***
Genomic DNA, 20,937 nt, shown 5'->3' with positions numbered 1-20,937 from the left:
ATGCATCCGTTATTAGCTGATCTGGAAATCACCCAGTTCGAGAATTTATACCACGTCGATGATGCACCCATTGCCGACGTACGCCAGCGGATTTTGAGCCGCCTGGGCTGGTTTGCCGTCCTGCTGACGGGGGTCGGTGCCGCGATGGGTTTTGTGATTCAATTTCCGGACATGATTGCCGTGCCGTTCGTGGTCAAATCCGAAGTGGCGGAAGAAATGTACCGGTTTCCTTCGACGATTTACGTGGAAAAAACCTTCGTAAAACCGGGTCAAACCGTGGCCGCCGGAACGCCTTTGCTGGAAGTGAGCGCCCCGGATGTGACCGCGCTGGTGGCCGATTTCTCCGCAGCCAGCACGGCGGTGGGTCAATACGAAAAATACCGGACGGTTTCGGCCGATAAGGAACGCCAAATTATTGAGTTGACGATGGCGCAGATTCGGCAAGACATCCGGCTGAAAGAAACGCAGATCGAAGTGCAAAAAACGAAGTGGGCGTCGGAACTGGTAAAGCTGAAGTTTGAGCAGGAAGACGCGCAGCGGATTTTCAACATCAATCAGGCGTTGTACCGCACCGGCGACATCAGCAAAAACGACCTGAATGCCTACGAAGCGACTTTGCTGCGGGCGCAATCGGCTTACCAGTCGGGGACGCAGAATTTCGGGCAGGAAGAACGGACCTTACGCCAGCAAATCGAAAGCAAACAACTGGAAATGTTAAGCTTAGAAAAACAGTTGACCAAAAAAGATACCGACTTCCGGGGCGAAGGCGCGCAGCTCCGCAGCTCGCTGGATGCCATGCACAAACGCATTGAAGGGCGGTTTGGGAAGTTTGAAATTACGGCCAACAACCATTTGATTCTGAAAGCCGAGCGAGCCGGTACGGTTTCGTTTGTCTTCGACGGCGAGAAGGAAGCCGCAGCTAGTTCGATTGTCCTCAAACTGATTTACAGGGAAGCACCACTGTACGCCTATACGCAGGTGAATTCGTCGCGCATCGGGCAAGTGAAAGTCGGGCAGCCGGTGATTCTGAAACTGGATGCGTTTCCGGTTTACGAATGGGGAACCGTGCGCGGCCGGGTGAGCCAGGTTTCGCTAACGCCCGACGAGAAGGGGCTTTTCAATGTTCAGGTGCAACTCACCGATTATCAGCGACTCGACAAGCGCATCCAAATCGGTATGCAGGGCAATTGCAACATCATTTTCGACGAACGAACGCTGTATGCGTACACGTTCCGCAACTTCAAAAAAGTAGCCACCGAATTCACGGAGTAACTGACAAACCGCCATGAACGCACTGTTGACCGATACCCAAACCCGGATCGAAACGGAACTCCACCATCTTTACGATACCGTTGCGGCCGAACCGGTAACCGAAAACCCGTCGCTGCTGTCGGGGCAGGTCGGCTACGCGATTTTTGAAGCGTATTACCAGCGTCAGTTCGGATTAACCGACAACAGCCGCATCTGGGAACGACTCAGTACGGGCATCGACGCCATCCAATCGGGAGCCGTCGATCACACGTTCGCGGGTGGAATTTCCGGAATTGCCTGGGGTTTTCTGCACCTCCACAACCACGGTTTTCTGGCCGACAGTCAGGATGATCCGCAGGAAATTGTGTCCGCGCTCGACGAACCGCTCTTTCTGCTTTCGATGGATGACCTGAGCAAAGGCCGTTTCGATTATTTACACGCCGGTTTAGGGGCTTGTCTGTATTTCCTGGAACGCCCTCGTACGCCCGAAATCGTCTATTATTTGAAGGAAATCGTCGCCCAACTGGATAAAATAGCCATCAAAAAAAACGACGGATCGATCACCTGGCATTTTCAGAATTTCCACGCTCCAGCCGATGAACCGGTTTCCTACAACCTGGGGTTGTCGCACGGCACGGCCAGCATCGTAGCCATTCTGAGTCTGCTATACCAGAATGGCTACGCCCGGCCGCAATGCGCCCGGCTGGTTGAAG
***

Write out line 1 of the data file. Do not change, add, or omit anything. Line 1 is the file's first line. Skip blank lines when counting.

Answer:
Genomic DNA, 20,937 nt, shown 5'->3' with positions numbered 1-20,937 from the left: